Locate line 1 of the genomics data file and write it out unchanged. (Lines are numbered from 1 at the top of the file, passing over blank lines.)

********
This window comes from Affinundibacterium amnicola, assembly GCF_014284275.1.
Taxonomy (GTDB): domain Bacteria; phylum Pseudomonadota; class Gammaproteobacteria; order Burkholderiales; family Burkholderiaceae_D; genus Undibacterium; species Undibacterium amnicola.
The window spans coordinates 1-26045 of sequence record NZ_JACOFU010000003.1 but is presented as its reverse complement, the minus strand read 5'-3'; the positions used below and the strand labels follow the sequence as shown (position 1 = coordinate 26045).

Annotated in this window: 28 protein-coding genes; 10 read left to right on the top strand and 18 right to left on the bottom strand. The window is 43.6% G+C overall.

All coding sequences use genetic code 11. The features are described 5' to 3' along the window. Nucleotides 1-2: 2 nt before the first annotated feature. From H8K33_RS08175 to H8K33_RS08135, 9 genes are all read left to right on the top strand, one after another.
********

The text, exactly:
This window comes from Affinundibacterium amnicola, assembly GCF_014284275.1.